Composting 101

The definition of compost is "a mixture of various decaying organic substances, as dead leaves or manure, used for fertilizing soil".  While it sounds kind of disgusting, it's actually one of the best things you can do for your yard and garden. When done properly, composting can provide you with rich, fertile soil without the use of any commercial fertilizers.  This will save you money, but more importantly, you will harvest produce that was grown without the use of chemicals. Compost-enriched soil retains moisture, suppresses diseases and pests, and reduces your carbon footprint. The organic materials that you put into your compost heap would have otherwise ended up in a landfill, where they take up space and release harmful greenhouse gasses.  Additionally, composting reduces the amount of chemical runoff that ends up in the groundwater, and eventually streams, rivers, and lakes.  

Now that we know why we should compost, let's look at how to get started composting.  There are many types and sizes of compost receptacles, from a small, tumbler-type bin to a larger fenced-off area of your yard.  Here at Cartier Farms, our compost heap is just that - a large heap in the back corner of our yard, retained by a fence on the back side and the right side, with the front and the left side open.  We had planned on enclosing at least one more side, but our heap took on a life of it's own before we got around to it, and closing it now would be a bigger job than we have time for, and frankly, it works just fine for us the way it is, so we've never really felt the need to spend too much time changing it.  I also have a small, store-bought compost tumbler, which I use to compost my chicken manure.  Home made compost bins can be constructed from a variety of materials including wooden pallets, hardware cloth, chicken wire, storage bins, plywood, etc.  A quick Google search for "DIY compost bins" will provide you with a multitude of ideas for how to get started.    There is a compost bin to fit any budget, and any space in your yard.  

If you do not have space for an outdoor compost pile, you can compost materials indoors using a special type of bin, which you can buy at a local hardware store, gardening supplies store, or make yourself. Remember to tend your pile and keep track of what you throw in. A properly managed compost bin will not attract pests or rodents and will not smell bad. Your compost should be ready in two to five weeks. (1)

Once you have purchased or constructed your compost bin, it's time to start filling it.  The following list by the EPA gives some examples of organic materials that are safe to add to your compost bin:

What To Compost

  • Fruits and vegetables
  • Eggshells
  • Coffee grounds and filters
  • Tea bags
  • Nut shells
  • Shredded newspaper
  • Cardboard
  • Paper
  • Yard trimmings
  • Grass clippings
  • Houseplants
  • Hay and straw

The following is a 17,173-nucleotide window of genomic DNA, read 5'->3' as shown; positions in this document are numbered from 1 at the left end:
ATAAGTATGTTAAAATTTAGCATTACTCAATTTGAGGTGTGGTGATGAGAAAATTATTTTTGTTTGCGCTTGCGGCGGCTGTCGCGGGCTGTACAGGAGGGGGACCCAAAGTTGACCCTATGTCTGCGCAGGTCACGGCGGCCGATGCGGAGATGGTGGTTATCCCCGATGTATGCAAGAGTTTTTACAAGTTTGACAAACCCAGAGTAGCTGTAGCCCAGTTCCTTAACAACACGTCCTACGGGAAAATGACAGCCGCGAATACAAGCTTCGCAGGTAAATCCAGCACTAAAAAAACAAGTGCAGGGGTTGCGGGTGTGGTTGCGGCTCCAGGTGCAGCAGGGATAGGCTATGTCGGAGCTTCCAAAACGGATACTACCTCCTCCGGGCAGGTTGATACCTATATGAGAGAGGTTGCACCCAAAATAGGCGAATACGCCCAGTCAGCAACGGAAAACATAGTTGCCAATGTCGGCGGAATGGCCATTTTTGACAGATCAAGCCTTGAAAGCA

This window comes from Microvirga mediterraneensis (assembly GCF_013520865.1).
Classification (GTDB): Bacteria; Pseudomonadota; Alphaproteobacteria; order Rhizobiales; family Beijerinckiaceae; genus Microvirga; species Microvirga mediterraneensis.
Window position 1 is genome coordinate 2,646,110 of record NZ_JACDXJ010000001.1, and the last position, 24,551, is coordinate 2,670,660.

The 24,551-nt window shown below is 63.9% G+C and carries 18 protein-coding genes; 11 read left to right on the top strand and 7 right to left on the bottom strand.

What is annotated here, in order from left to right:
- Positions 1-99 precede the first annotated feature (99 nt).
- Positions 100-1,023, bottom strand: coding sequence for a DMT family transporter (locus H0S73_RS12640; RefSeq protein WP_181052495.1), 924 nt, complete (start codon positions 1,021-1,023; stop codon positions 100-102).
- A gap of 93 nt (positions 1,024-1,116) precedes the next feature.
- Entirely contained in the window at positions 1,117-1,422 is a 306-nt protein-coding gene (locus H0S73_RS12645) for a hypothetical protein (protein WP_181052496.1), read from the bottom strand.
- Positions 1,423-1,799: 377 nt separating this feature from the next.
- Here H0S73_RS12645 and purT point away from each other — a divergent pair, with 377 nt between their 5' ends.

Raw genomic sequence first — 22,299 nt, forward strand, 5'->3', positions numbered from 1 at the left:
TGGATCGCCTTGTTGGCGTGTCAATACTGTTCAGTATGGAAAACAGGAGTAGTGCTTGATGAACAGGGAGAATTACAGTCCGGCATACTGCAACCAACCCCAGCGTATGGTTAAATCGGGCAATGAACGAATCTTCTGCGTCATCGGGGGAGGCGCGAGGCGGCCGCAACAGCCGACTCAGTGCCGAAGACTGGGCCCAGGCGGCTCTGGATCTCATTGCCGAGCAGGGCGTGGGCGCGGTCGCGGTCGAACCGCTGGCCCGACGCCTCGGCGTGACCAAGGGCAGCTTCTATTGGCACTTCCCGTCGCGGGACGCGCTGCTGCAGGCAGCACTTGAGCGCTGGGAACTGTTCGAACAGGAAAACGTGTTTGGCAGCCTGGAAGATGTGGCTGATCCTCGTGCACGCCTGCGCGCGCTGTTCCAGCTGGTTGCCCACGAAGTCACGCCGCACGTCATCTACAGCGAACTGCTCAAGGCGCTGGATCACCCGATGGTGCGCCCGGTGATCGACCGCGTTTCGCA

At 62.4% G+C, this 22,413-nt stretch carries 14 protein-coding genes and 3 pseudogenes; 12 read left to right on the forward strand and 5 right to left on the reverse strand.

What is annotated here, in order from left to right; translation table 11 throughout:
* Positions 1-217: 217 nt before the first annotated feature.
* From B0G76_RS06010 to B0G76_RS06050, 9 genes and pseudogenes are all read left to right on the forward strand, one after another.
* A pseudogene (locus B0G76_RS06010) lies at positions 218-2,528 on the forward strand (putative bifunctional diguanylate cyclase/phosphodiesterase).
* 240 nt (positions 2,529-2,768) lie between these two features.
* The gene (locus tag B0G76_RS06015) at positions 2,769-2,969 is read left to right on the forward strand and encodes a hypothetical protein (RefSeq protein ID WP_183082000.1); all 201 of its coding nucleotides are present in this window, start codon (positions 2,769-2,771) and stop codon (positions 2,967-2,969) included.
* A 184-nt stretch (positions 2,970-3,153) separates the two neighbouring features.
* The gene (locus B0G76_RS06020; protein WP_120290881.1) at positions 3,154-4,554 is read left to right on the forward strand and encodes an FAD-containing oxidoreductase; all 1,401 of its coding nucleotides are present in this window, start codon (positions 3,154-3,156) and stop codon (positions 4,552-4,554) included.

• Leaves
  • Sawdust
  • Wood chips
  • Cotton and Wool Rags
  • Hair and fur
  • Fireplace ashes  (2)

This list, also by the EPA, gives examples of what not to add to your compost bin:

What Not To Compost and Why

  • Black walnut tree leaves or twigs
    - Releases substances that might be harmful to plants
  • Coal or charcoal ash
    - Might contain substances harmful to plants
  • Dairy products (e.g., butter, milk, sour cream, yogurt) and eggs*
    - Create odor problems and attract pests such as rodents and flies
  • Diseased or insect-ridden plants
    - Diseases or insects might survive and be transferred back to other plants
  • Fats, grease, lard, or oils*
    - Create odor problems and attract pests such as rodents and flies
  • Meat or fish bones and scraps*
    - Create odor problems and attract pests such as rodents and flies
  • Pet wastes (e.g., dog or cat feces, soiled cat litter)*
    - Might contain parasites, bacteria, germs, pathogens, and viruses harmful to humans
  • Yard trimmings treated with chemical pesticides
    - Might kill beneficial composting organisms* Check with your local composting or recycling coordinator to see if these organics are accepted by your community curbside or drop-off composting program. (3)

 The EPA suggests this simple formula for adding materials to your compost heap:

All composting requires three basic ingredients:

  • Browns - This includes materials such as dead leaves, branches, and twigs.
  • Greens - This includes materials such as grass clippings, vegetable waste, fruit scraps, and coffee grounds.
  • Water - Having the right amount of water, greens, and browns is important for compost development.

Your compost pile should have an equal amount of browns to greens. You should also alternate layers of organic materials of different-sized particles. The brown materials provide carbon for your compost, the green materials provide nitrogen, and the water provides moisture to help break down the organic matter. (4)

Whether you want to start with a small compost pail in your kitchen, or an elaborate, fenced-off area of your yard, you are sure to find composting a rewarding part of gardening.